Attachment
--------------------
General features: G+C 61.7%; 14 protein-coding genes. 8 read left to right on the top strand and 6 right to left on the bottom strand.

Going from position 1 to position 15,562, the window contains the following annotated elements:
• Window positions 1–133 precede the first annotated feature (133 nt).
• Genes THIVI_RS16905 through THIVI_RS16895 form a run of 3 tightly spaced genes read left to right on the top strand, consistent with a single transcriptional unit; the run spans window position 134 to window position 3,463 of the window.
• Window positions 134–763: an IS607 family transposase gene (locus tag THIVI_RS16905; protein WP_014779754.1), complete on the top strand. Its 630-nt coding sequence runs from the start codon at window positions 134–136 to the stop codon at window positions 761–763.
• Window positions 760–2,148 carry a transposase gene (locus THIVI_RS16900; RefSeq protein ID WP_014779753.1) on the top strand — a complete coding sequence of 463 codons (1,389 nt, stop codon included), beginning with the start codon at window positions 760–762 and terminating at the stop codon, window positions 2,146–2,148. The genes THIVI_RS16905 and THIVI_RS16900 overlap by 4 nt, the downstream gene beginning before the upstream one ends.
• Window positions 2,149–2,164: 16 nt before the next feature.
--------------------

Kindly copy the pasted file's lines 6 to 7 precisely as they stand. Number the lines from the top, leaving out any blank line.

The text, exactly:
• Window positions 760–2,148 carry a transposase gene (locus THIVI_RS16900; RefSeq protein ID WP_014779753.1) on the top strand — a complete coding sequence of 463 codons (1,389 nt, stop codon included), beginning with the start codon at window positions 760–762 and terminating at the stop codon, window positions 2,146–2,148. The genes THIVI_RS16905 and THIVI_RS16900 overlap by 4 nt, the downstream gene beginning before the upstream one ends.
• Window positions 2,149–2,164: 16 nt before the next feature.